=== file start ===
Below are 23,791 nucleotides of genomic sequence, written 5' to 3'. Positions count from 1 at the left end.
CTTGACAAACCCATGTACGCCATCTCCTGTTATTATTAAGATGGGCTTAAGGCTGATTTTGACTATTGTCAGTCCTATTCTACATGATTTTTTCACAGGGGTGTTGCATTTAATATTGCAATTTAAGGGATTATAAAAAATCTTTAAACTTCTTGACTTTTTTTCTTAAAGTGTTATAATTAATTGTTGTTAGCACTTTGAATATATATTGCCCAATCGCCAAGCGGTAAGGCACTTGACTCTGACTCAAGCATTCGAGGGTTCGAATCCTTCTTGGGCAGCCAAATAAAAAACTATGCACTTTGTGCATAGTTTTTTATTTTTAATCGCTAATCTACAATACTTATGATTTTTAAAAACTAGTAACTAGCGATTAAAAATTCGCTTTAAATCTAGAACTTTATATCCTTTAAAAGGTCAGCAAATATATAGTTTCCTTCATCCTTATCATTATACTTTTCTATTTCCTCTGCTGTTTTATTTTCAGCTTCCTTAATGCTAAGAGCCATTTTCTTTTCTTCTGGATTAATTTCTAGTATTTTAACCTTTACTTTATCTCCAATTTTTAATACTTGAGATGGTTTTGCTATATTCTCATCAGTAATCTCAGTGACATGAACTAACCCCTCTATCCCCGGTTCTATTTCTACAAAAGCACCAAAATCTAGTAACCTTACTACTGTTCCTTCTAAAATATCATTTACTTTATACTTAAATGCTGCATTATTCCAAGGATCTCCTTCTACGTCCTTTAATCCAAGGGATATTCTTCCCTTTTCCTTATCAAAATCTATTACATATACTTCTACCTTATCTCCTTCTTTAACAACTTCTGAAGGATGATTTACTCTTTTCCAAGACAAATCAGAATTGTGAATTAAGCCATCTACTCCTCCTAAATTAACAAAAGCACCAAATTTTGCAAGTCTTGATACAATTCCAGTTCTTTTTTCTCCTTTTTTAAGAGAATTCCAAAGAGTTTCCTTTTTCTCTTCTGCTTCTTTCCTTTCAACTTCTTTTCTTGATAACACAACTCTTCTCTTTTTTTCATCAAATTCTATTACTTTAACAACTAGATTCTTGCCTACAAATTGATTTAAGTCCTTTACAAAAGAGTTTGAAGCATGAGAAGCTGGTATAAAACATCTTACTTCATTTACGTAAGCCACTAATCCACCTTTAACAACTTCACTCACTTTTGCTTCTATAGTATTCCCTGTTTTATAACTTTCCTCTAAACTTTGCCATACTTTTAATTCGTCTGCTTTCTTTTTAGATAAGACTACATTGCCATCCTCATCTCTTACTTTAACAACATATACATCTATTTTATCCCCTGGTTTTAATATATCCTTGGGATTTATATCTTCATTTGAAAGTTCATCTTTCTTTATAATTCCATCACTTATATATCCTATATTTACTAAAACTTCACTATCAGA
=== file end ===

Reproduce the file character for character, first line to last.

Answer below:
Below are 23,791 nucleotides of genomic sequence, written 5' to 3'. Positions count from 1 at the left end.
CTTGACAAACCCATGTACGCCATCTCCTGTTATTATTAAGATGGGCTTAAGGCTGATTTTGACTATTGTCAGTCCTATTCTACATGATTTTTTCACAGGGGTGTTGCATTTAATATTGCAATTTAAGGGATTATAAAAAATCTTTAAACTTCTTGACTTTTTTTCTTAAAGTGTTATAATTAATTGTTGTTAGCACTTTGAATATATATTGCCCAATCGCCAAGCGGTAAGGCACTTGACTCTGACTCAAGCATTCGAGGGTTCGAATCCTTCTTGGGCAGCCAAATAAAAAACTATGCACTTTGTGCATAGTTTTTTATTTTTAATCGCTAATCTACAATACTTATGATTTTTAAAAACTAGTAACTAGCGATTAAAAATTCGCTTTAAATCTAGAACTTTATATCCTTTAAAAGGTCAGCAAATATATAGTTTCCTTCATCCTTATCATTATACTTTTCTATTTCCTCTGCTGTTTTATTTTCAGCTTCCTTAATGCTAAGAGCCATTTTCTTTTCTTCTGGATTAATTTCTAGTATTTTAACCTTTACTTTATCTCCAATTTTTAATACTTGAGATGGTTTTGCTATATTCTCATCAGTAATCTCAGTGACATGAACTAACCCCTCTATCCCCGGTTCTATTTCTACAAAAGCACCAAAATCTAGTAACCTTACTACTGTTCCTTCTAAAATATCATTTACTTTATACTTAAATGCTGCATTATTCCAAGGATCTCCTTCTACGTCCTTTAATCCAAGGGATATTCTTCCCTTTTCCTTATCAAAATCTATTACATATACTTCTACCTTATCTCCTTCTTTAACAACTTCTGAAGGATGATTTACTCTTTTCCAAGACAAATCAGAATTGTGAATTAAGCCATCTACTCCTCCTAAATTAACAAAAGCACCAAATTTTGCAAGTCTTGATACAATTCCAGTTCTTTTTTCTCCTTTTTTAAGAGAATTCCAAAGAGTTTCCTTTTTCTCTTCTGCTTCTTTCCTTTCAACTTCTTTTCTTGATAACACAACTCTTCTCTTTTTTTCATCAAATTCTATTACTTTAACAACTAGATTCTTGCCTACAAATTGATTTAAGTCCTTTACAAAAGAGTTTGAAGCATGAGAAGCTGGTATAAAACATCTTACTTCATTTACGTAAGCCACTAATCCACCTTTAACAACTTCACTCACTTTTGCTTCTATAGTATTCCCTGTTTTATAACTTTCCTCTAAACTTTGCCATACTTTTAATTCGTCTGCTTTCTTTTTAGATAAGACTACATTGCCATCCTCATCTCTTACTTTAACAACATATACATCTATTTTATCCCCTGGTTTTAATATATCCTTGGGATTTATATCTTCATTTGAAAGTTCATCTTTCTTTATAATTCCATCACTTATATATCCTATATTTACTAAAACTTCACTATCAGA